I’ve been deciding what to blog about for days. I haven’t been able to think about anything but Covid-19 and all anyone wants to talk about is this virus. I’m anxious, confused and finding it hard to do anything but stare blankly at my computer or mindlessly watch television. I could definitely be eating better and taking better care of myself but I’m in a complete stupor of nerves and anxiety. If you’re like me, and this virus is massively affecting your psyche and well being, read on for a few tips on how to stay in the game while you work from home.
Set up a designated workspace
Do you have a designated work space? It is important to delineate between work space and lounge space. In David Morgan’s recent interview for CBS News, he states “”The office is not your couch. You have to leave your couch and go to the office in order to work. And that sort of division between work life and leisure time is really difficult to import back to your own living room, your own kitchen counter, your own bedroom.” It’s difficult but extremely important in order to maintain some level of productivity. Take your designated “lunch hour” and make creating your work space a fun, stress-free activity. Fill your space with items you love and can appreciate as you work. This doesn’t have to be Instagram-worthy or Pinterest-shareable. It just has to do the job, so that you can get your job, done.
Set a schedule
This is important. When you are at the office and aren’t working from home, you often do things at the same time every day, right? I always have my morning juice at about 10:30am, take lunch at 12pm, take a walk at 3pm, and at 4:15pm I start going over what I’ve accomplished and what still needs to be accomplished (i.e. create my to-do list for the next day). Keep to this schedule at home as much as possible! The more you stick with your every day schedule, the easier it will be to transition to an at-home schedule. This goes for other everyday activities like working out too! Workout in the morning? Still make the effort to get out of bed and get your workout done in your living room or your run done in your neighborhood. The more you trick your brain into thinking everything is normal, the less anxiety you’ll feel and the more you’ll be able to get done.
Set a timer
Setting a timer can keep you on track. As soon as that timer is up, step away from your project, stretch, get a glass of water, or run up and down your stairs. I suggest setting a timer for thirty minutes. When that thirty minutes is up, step away from whatever you were working on and do something to help you recenter for 3-5 minutes so you can dive into the next thirty minutes. After two hours have passed, or four, thirty minute sessions, take a longer, fifteen minute break. These breaks are good for taking a walk, doing a few sets of planks in your living room, or having a snack. Doing something to raise your endorphins is a bonus and can help your productivity greatly! Don’t go looking for the recent news on Coronvirus. This is something I have found myself doing and it only distracts me and makes me more anxious. Take a step away from the media frenzy, so you can focus on the tasks in front of you!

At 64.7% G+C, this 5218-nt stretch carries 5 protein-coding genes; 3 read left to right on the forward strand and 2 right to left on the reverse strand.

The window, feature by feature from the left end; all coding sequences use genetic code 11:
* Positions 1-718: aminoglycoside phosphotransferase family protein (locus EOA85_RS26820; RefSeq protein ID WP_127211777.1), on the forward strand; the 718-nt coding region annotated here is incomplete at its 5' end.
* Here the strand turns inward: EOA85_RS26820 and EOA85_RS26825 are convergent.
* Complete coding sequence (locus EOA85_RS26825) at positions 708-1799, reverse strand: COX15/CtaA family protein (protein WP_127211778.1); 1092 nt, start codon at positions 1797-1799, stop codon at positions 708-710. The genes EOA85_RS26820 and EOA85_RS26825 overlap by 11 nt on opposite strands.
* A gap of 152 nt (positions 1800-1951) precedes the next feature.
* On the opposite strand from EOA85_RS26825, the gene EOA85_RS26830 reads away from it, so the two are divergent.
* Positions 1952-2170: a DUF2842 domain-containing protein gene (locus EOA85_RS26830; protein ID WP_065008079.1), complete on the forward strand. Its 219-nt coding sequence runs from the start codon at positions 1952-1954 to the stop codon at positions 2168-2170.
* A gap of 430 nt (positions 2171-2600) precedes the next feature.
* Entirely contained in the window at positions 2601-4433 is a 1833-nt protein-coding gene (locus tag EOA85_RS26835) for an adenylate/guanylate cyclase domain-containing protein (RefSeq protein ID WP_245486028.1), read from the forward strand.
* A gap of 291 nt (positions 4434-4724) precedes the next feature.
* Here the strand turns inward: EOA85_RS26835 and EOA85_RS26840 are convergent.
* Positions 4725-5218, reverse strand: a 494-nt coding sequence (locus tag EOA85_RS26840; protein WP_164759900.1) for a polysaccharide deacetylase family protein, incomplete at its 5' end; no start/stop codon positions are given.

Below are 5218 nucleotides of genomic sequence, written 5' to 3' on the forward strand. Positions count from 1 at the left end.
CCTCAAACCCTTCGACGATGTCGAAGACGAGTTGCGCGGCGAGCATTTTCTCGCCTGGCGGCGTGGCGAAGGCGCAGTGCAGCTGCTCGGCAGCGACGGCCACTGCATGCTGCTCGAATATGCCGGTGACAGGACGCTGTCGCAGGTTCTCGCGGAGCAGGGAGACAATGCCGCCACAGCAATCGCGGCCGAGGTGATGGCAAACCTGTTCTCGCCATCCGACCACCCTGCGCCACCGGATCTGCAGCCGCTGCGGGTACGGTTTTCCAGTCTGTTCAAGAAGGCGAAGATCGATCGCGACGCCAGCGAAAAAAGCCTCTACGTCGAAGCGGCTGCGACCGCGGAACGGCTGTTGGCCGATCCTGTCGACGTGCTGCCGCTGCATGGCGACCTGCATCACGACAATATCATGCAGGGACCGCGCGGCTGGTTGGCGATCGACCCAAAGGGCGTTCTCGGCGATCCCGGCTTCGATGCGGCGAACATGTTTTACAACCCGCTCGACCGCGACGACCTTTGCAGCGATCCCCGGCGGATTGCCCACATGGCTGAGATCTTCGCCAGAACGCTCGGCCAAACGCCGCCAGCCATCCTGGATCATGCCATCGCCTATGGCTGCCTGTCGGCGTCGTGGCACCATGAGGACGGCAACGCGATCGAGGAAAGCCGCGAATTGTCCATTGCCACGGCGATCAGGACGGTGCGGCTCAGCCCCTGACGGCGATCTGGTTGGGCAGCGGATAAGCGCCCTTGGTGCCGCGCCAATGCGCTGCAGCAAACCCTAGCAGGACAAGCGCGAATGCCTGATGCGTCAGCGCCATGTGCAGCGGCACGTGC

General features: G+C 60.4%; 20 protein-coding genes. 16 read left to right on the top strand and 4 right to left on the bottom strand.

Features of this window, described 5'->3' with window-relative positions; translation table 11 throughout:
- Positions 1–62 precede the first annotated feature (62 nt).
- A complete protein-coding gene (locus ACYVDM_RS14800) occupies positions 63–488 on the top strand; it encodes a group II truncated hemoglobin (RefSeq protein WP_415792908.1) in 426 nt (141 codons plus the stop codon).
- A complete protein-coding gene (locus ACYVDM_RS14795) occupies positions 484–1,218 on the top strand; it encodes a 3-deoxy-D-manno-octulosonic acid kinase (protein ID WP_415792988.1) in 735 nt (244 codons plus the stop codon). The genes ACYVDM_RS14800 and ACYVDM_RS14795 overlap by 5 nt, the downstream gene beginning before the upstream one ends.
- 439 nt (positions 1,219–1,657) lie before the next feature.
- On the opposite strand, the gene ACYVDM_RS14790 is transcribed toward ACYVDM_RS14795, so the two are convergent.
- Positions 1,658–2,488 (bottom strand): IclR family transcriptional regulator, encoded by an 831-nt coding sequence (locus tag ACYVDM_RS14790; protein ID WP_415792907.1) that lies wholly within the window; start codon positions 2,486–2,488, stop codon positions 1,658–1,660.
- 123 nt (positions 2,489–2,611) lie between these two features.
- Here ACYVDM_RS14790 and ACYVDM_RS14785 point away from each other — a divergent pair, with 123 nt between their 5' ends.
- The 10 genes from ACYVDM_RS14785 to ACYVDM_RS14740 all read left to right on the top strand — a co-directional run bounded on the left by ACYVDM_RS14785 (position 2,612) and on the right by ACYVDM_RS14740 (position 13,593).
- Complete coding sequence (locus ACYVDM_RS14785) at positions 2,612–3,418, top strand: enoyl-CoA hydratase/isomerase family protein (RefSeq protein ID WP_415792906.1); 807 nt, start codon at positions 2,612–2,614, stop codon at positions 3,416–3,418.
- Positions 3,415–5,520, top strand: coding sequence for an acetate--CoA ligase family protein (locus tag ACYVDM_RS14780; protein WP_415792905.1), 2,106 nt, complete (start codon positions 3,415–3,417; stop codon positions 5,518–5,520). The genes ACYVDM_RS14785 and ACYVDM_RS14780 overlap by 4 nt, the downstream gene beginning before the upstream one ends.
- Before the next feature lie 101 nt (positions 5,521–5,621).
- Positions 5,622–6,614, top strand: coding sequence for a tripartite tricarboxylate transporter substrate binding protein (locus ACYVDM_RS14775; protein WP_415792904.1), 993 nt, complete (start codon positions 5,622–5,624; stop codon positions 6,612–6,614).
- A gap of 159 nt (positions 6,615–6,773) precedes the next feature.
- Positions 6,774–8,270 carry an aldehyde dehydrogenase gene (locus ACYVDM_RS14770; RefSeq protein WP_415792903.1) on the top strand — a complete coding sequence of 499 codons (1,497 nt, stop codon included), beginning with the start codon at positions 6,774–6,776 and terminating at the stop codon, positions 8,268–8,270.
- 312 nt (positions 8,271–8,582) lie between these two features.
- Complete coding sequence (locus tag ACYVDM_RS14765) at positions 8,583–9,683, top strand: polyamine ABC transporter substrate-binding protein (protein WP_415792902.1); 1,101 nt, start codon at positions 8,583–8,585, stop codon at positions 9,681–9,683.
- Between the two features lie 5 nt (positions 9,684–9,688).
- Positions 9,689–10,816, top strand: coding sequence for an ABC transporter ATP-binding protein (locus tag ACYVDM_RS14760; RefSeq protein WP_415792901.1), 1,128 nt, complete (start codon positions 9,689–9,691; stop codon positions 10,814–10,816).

Make time for others
Find time to support others during this time of uncertainty. Whether they be coworkers, a local business or your boss, check-in, ask what you can do to help, and offer to listen. The more we support one another, the sooner we will see this through. Helping others also contributes to an overall sense of accomplishment and well being. When we are building others up, we are helping ourselves as well. I ordered dinner from a local business last night and it felt awesome. Not only was I supporting a struggling, local business, I also tipped extra to the driver who delivered my food. Taking care of our neighbor has never been more important. What can you do to help?
Make time for you
At the end of your work day, find time for you. Again, this could come in the form of exercise, a healthy, home cooked meal, a hot shower, or even watching your favorite television show. Just make sure, whatever you decide to do, that this should contribute to your sanity, not your anxiety. Take the time to renew and refresh at the end of the day, so that you can continue to perform your best. Kayla Banda gives some tips in her recent article about how to keep your creative spark alive during these unfortunate times. The more we can help ourselves thrive, the easier it will be to come out of this and return to normal life.
I hope these tips were helpful and give you some hope when you’re struggling with working from home. What has been working for you as you #wfh? I’d love to hear your ideas in the comments!